Jamie Bennee and David Whitney remembered
“All mankind is of one author, and is one volume; when one man dies, one chapter is not torn out of the book, but translated into a better language; and every chapter must be so translated…As therefore the bell that rings to a sermon, calls not upon the preacher only, but upon the congregation to come: so this bell calls us all: but how much more me, who am brought so near the door by this sickness….No man is an island, entire of itself…any man’s death diminishes me, because I am involved in mankind; and therefore never send to know for whom the bell tolls; it tolls for thee.”
Recited by President Holland at the memorial service.
Two Twin Star aircrafts took the place of coffins at the school-sponsored memorial service for flight instructor Jamie Bennee and Aviation student David Whitney Jr. on Tuesday, Nov. 30. Around 250 family, friends, school officials and members of the Aviation department gathered at the Provo Airport to pay tribute.
Bennee’s aunt, Kelley Patrick, described a “unique, special, amazing” woman who lived a life of service. She noted the many accomplishments of her niece, despite having a life cut short. These included serving an LDS mission in the Philippines, two degrees in Accounting and Aviation, working three jobs, a successful marriage and two children.
When Danalea Cope, Bennee’s mother, spoke of her daughter, she described “a loving, giving soul.” She emphasized her daughter’s willingness to serve others and read a poem written by Bennee’s father. Her bishop, Peter Ehat, encouraged those in attendance to continue Bennee’s legacy of service.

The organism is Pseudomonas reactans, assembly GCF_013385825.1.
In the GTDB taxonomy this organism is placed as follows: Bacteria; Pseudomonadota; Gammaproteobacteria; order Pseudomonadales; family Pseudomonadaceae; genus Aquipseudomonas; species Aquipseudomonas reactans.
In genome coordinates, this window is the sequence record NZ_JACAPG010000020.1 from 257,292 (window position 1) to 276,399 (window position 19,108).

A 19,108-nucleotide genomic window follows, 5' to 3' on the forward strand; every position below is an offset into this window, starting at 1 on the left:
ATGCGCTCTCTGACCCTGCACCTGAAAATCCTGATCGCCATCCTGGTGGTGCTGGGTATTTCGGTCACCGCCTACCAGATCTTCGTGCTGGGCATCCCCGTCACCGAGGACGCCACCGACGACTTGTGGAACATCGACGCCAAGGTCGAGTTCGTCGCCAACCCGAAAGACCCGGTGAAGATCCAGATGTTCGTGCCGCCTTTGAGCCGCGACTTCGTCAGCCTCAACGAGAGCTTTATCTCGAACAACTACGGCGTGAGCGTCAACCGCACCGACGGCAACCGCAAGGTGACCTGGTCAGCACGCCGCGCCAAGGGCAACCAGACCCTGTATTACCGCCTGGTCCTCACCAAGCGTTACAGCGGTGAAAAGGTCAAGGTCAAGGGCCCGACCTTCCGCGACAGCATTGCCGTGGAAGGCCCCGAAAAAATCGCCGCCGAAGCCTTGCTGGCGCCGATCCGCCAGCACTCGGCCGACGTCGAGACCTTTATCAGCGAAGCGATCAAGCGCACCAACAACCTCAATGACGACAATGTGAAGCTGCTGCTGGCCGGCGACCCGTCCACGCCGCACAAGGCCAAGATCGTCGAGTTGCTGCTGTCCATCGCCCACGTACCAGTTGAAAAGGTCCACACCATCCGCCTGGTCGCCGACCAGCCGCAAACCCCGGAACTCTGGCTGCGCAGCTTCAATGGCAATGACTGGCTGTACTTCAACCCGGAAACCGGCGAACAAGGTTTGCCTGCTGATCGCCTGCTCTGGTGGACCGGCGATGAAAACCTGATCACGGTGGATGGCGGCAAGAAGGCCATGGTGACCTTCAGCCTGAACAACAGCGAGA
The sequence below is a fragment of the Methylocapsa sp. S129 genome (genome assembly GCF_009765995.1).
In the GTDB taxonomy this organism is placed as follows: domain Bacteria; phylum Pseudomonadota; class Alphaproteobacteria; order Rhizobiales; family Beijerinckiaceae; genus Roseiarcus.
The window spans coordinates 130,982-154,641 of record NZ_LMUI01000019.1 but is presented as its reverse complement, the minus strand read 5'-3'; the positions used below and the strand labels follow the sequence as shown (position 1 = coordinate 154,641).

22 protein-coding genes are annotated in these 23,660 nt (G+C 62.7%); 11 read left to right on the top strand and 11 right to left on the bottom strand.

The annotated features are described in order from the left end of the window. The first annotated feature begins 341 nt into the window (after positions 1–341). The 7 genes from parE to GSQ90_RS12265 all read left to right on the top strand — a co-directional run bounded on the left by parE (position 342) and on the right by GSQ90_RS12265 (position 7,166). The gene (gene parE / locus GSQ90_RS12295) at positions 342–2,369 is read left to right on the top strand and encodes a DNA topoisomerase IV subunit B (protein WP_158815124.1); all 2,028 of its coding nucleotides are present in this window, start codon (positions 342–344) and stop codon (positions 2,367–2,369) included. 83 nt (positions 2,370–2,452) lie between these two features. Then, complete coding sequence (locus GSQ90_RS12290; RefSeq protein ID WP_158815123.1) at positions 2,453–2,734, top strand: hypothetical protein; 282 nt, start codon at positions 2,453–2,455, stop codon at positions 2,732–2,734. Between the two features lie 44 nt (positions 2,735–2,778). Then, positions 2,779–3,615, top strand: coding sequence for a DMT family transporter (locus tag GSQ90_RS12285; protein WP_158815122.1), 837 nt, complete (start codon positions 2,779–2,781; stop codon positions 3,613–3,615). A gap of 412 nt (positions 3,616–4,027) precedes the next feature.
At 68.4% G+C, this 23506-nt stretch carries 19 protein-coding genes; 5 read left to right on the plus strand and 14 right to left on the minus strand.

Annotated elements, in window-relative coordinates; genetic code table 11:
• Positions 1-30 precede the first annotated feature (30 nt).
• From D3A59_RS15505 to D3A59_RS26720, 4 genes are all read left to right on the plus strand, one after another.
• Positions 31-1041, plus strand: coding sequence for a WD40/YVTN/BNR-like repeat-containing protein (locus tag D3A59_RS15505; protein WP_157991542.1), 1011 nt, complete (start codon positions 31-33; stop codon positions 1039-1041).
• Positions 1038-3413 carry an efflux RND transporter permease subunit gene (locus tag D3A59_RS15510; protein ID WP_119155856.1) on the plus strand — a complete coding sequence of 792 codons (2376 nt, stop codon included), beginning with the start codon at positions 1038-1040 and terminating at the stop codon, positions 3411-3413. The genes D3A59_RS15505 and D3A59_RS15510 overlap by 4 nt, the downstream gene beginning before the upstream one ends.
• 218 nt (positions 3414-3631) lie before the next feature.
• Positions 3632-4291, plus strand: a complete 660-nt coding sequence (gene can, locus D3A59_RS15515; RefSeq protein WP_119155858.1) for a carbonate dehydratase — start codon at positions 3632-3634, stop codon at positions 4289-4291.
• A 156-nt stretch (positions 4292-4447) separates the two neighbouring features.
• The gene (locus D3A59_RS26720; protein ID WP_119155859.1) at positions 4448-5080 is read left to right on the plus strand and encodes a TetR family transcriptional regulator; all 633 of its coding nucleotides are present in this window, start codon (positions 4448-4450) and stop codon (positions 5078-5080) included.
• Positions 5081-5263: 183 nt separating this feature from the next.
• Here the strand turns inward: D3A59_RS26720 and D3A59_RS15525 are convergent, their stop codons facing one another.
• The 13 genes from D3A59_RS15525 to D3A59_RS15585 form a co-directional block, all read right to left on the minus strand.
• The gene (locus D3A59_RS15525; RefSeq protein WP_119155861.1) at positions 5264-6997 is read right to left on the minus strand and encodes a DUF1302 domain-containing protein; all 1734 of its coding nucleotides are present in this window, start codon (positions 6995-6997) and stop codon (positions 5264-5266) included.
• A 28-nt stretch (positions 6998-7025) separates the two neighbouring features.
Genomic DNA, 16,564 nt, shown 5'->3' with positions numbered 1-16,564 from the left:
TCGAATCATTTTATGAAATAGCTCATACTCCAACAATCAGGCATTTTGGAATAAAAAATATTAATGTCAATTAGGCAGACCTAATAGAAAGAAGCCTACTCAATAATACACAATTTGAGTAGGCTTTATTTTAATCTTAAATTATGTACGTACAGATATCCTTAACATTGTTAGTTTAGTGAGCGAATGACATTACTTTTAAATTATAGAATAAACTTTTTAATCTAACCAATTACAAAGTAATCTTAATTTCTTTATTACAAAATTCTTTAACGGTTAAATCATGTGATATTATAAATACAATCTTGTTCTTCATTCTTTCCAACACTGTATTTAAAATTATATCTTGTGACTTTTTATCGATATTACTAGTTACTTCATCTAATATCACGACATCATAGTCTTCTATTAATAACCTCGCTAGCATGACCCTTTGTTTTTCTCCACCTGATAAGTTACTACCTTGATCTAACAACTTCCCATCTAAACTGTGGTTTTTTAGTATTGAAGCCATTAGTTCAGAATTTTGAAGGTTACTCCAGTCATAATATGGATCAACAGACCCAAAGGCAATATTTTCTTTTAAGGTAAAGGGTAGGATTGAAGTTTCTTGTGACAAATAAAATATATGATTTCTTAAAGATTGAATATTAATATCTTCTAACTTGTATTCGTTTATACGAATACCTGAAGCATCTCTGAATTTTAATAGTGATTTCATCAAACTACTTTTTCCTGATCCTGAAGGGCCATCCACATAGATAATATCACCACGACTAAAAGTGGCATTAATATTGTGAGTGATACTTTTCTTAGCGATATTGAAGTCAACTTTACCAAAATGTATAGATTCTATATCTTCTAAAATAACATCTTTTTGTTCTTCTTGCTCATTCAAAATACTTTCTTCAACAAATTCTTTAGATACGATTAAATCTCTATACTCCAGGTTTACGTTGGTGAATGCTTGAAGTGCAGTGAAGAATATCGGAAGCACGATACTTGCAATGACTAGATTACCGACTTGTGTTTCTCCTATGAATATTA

A narrative of Whitney’s life was presented by his brother-in-law, Austin Bowles. He said that Whitney moved a lot growing up, but trips to air shows in Texas with his father led to an interest in flying. Serving an LDS mission to Mexico gave him “a love for the Mexican people and hot food.” A follow-up trip back to Mexico led to meeting his wife, Maria Angelica Lopez. They were married last December.
Camilla Whitney Bowles said it was hard not to smile while she talked about her brother. She said that Whitney was “such a nerd” and that when he was young, his mother would have to sing superhero theme songs for him to do his chores. She also noted that while looking through family photos, Whitney was either holding or had an arm around a sister in every picture.
President Matthew Holland noted that speaking at this occasion was “the most sobering responsibility I have faced as president of Utah Valley University.” He described Bennee and Whitney as pioneers for being part of a field that is advancing civilization. He also expressed that the memorial service not only was a time to grieve, but a celebration and “triumph of spirit, triumph of goodness [and] triumph of community.”
Several students performed musical numbers. Emily Smith and her brother David performed an a cappella version of “Come Home” by Penelope Allen Moody and Michael F. Moody. The school’s Chamber Choir sang “O Lux Beatissima,” also without accompaniment.
After the service, those who loved Bennee and Whitney stayed to share memories, offer gestures of kindness and look at the airplanes both enjoyed flying so much.